The alignment of the particles 336, 337 (tail-to-tail, head-to-tail, or head-to-head) with respect to each other may influence how tightly the aggregate units 331 bind. FIG. 3B depicts the aggregate unit 331 formed when the functionalized particles, such as 336 and 337, hybridize to the linker 328 in a tail-to-tail arrangement. Head-to-tail (FIG. 3C) or head-to-head (FIG. 3D) hybridization may be selected by reversing one or both ends of the oligonucleotide to which the particle is attached, respectively. Thus, by reversing the 3′ attachment of functionalized particle 336 to 5′, particle 338 may hybridize to give the head-to-tail alignment of FIG. 3C. Similarly by reversing the 3′ attachment of the functionalized particle 336 to the 5′ attachment of the particle 338 and by reversing the 5′ attachment of the particle 337 to the 3′ attachment of particle 339, the particles 338, 339 may hybridize to give the head-to-head alignment of FIG. 3D.

At present, the tail-to-tail hybridization arrangement of FIG. 3B is preferred because the head-to-tail and head-to-head hybridization arrangements of FIGS. 3C and 3D may produce aggregates that sterically hinder aptamer binding and/or aggregate formation. However, this steric hindrance may be reduced through a reduction in the average diameter of the particles or by increasing the number of bases functionalized to the particles and the length of the extension, for example.

While not shown, the methodology of FIG. 3A may be applied to other analytes, including potassium ions, cocaine, and the analytes listed above in Table I. Table II, below, gives the base sequences of the linkers and particles for adenosine, K(I), and cocaine sensor systems. The aptamer portion of each linker is presented in uppercase, while the extension portion of each linker is presented in lowercase.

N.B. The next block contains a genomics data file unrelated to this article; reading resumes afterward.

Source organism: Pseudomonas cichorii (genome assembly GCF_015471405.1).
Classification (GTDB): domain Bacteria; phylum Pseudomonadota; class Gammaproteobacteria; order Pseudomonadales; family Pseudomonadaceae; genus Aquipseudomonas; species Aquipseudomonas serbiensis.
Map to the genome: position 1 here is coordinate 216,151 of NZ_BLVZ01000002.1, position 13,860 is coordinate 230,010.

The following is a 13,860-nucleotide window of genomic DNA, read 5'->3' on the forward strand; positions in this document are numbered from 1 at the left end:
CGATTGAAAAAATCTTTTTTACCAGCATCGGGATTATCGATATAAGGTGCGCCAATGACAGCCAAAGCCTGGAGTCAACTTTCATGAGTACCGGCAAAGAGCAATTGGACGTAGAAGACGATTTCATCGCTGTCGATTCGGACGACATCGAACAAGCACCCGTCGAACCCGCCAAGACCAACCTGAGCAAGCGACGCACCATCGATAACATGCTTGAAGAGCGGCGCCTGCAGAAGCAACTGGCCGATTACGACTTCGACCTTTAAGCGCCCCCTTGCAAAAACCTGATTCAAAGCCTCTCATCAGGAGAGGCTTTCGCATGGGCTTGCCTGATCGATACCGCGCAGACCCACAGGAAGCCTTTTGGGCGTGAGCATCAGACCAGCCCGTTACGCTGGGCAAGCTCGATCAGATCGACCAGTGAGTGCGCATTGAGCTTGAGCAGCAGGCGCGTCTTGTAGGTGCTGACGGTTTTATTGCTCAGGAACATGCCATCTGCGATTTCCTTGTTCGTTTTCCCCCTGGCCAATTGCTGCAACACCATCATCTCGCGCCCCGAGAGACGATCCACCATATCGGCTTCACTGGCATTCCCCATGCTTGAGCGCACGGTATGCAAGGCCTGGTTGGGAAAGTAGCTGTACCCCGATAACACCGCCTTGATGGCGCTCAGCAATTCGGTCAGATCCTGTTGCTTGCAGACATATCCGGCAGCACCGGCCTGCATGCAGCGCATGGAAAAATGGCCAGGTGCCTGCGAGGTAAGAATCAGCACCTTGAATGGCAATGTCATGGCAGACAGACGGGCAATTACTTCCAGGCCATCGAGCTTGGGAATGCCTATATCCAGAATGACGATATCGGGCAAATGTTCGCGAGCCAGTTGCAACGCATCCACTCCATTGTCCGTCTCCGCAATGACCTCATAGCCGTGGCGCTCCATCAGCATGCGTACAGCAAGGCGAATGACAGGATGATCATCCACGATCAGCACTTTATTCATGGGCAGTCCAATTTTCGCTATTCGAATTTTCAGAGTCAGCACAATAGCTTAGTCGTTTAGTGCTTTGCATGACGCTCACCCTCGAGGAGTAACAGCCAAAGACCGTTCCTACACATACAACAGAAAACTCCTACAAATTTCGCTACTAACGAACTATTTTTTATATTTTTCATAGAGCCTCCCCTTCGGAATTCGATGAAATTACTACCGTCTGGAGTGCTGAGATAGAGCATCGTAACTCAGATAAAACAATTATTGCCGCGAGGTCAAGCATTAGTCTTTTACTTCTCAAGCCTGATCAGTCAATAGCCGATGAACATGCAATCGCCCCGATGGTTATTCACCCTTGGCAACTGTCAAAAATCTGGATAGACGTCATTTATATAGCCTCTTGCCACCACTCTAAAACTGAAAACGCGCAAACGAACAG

TABLE II
SEQ
ID
Name Sequence NO.
Adenosine 5′-actcatctgtgaagagaACCTGGGGGAGTATTGCGGAGGAAGGT 46
Linker
3′-A12AdeAu 3′-AAAAAAAAAAAATGAGTAGACACT 44
5′-AdeAu 5′-CCCAGGTTCTCT 45
Potassium 5′-actcatctgtgatctaaGGGTTAGGGTTAGGGTTAGGG 52
Linker
3′-A12K(I)Au 3′-AAAAAAAAAAAATGAGTAGACACT 44
5′-K(I)Au 5′-AACCCTTAGA 53
Cocaine 5′-actcatctgtgaatctc 54
Linker GGGAGACAAGGATAAATCCTTCAATGAAGTGGGTCTCCC
3′- A12COCAU 3′-AAAAAAAAAAAATGAGTAGACACT 44
5′COCAu 5′-GTCTCCCGAGA 55

The ionic strength of the sample may influence how tightly the moieties that form the aggregate bind together. Higher salt concentrations favor aggregation, thus slowing sensor response, while lower salt concentrations may lack the ionic strength necessary to maintain the aggregates. In one aspect, the sample may include or be modified with a reagent to include a monovalent metal ion concentration of 30 mM and greater. The ionic strength of the sample may be modified with Na+ ions, for example. In a preferred aspect, the monovalent metal ion concentration of the sample, which contains the aggregate, is from 150 to 400 mM. At present, especially preferred monovalent metal ion concentrations are about 300 mM for adenosine and potassium analytes and about 150 mM for cocaine as an analyte. pH also may influence the aggregate binding, possibly attributable to the protonation of the polynucleotide base pairs at lower pH. In one aspect, a pH from 5 to 9 is preferred, with an approximately neutral pH being more preferred.

Thus, the performance of the sensor may be improved by adjusting the ionic strength and pH of the sample prior to combining it with the aggregate. Depending on the sample, it may be preferable to add the sample or analyte to a solution containing the aggregate (where the ionic strength and pH may be controlled) or the reverse.